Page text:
Essay by PaperNerd ContributorHigh School, 12th grade April 2001

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Akira Kurosawa's Roshomon has been hailed as, "arguably the classic, enduring, and most influential of all courtroom feature films."� The film presents one afternoon's events as told by four different parties. Objectively, the film presents the theory that empirical truth does not exist and that therefore, legal truth is only a rationalization by a judge or jury of independent perceptions of truth. However, the film does more than question the existence of truth, legal or otherwise. Roshomon presents its own version of truth, a version in which women are depicted as inherently weak, deceitful and evil.

The film depicts the woman as victim, seductress, accomplice (to murder) or murderer in all four versions of the events of that afternoon. However, the viewer need only analyze Tajomaru's version of the facts to know that the writer/director, in a veiled but tactful manner, meant to shed a negative light on the character of the woman.

The story unfolds with a common man rushing for shelter from the rain. Here in the remains of the Roshomon gate he encounters a priest and a woodcutter discussing the horrifying events of the afternoon. The men state that "[they] don't understand it; [they] don't understand it at all."� They go on to pronounce that nothing could be as terrible as this""worse than fires, wars, epidemics and famine. The horror they describe pertains to the murder of a samurai and the events surrounding his death. Although the viewer later finds out that along with the question of murder, there is also a question of rape; the characters in the opening scene make no mention of that crime. This inherently suggests that a woman's rape is not even worthy of a passing thought where there is the much greater issue of a man's death.

Tajomaru, the bandit, tells the first full version of the events, and is the only character that describes sexual act/rape. It is not incidental that the bandit tells his story first and that he is the only character that describes the full detail of the rape/sex act. The viewer gets their first exposure to the crimes through the bandit's eyes, and his story creates a picture of the woman as an object of desire who succumbs to his advances and solicits the murder of her husband. Tajomaru blames the events of that afternoon on a gust of wind and the woman's incredible beauty. His account lays all blame on nature and women for the wrongs of man. The writer/director clearly states an opinion here about the power women have over men, but how women only use that power to deceive and harm. The writer/director depicts the bandit as a wild/crazed man, which might negate some of his veracity as a witness. However, the writer/director givers only a cursory gloss of Tajomaru's villainous character, but delves deeply into the immorality of the woman. Therefore, by placing the bandit's story as the first major scene and making statements that clearly stand in judgment of women and their ills, the audience is presented with the writer/director's negative implications about women.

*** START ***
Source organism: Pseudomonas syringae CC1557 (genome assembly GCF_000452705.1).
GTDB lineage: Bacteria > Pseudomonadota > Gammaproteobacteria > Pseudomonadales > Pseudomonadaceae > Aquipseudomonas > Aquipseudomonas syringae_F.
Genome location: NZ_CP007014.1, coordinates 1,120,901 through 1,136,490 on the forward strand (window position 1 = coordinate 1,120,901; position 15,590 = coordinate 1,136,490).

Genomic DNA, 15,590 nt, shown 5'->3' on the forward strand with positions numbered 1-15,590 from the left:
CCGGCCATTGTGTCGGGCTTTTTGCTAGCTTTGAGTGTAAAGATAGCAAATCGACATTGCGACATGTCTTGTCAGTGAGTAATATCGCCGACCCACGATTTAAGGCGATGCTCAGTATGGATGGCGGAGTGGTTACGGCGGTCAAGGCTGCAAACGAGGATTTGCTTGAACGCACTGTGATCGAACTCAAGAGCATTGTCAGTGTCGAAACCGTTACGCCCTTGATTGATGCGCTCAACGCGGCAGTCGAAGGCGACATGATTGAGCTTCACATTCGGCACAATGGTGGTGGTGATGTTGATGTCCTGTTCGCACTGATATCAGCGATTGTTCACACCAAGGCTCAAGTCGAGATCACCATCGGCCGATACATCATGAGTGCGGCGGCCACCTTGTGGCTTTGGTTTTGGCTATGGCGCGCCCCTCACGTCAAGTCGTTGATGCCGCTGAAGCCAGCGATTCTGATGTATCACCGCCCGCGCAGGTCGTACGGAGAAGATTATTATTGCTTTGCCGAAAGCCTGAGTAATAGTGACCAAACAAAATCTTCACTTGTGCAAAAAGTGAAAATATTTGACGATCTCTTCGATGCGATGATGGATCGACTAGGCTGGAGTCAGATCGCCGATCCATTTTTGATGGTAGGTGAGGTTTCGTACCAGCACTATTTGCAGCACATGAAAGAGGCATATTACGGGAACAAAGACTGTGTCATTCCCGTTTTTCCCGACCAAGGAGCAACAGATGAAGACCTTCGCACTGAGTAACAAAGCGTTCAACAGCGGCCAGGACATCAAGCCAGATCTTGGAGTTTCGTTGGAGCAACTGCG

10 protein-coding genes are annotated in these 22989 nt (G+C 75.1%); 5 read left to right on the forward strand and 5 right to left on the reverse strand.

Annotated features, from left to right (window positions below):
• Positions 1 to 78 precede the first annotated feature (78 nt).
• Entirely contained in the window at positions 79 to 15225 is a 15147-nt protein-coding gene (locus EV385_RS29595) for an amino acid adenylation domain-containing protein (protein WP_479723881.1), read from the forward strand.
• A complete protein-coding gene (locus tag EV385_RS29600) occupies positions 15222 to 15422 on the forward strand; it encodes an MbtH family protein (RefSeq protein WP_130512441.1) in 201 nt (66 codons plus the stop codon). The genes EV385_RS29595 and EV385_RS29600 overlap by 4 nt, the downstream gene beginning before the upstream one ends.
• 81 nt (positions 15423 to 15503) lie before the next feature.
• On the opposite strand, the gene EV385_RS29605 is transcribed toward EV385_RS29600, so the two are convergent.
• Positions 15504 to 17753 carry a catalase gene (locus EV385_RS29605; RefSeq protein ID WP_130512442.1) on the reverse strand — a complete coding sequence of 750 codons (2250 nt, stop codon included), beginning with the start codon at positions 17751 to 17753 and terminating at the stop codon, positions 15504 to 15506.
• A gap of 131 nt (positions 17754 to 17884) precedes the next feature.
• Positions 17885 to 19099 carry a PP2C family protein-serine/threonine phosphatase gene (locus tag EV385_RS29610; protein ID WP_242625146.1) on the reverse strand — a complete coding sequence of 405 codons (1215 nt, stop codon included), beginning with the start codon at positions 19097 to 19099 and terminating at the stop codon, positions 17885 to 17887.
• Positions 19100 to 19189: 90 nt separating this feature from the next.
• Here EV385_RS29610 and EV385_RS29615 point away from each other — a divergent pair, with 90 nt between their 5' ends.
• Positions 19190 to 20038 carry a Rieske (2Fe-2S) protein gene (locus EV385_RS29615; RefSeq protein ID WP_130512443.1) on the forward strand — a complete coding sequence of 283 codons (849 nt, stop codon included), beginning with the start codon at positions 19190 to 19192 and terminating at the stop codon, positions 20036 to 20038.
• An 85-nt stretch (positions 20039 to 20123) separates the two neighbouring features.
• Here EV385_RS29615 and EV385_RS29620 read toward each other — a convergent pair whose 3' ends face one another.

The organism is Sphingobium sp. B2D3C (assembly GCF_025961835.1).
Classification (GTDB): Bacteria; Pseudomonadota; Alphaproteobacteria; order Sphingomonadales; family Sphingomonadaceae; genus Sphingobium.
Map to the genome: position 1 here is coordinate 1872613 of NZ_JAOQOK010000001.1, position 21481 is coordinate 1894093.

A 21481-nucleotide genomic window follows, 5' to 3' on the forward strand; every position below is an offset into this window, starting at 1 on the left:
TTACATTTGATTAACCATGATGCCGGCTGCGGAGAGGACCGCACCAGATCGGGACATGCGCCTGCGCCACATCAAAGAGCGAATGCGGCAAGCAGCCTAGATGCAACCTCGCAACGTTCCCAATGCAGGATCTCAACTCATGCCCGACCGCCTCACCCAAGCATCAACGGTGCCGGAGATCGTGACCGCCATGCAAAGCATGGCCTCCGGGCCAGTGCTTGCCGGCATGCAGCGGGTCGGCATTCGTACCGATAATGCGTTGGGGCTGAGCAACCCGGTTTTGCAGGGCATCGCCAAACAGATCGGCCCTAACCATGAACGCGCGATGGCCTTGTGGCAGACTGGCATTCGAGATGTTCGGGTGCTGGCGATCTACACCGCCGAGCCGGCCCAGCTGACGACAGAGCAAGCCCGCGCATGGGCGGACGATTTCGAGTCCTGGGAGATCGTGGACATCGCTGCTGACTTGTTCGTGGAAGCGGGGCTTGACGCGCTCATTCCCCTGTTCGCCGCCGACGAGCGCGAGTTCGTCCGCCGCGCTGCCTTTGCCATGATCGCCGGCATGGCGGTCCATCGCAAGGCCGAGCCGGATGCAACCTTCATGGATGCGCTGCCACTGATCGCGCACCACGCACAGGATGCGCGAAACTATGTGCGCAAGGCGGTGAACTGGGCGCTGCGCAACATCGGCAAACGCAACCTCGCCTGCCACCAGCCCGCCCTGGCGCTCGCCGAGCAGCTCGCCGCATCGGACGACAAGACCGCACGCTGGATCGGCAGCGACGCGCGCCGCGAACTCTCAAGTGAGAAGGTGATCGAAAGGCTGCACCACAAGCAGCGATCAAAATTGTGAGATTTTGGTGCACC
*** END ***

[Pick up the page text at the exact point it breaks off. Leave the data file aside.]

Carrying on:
Tajomaru describes a complicit sexual act in his version, by no means a rape. He does admit that the woman reacted violently at first, but this only increases his desire for her. However, when he kisses her, she returns his passionate embrace. Hence, no rape occurs in his version of the events. This is an important fact that might go unnoticed by the audience, but was not coincidental on the part of the writer/director. The lack of a rape in the bandit's story creates a layer of doubt in the viewer's mind as to whether a rape did occur. Although his actions and demeanor seem like those of a crazy man, his position as first storyteller lends itself to becoming the backdrop by which the other stories are judged. It puts the viewer on notice that a rape may or may not have occurred, and this puts the woman's version of the facts under scrutiny before she has even spoken.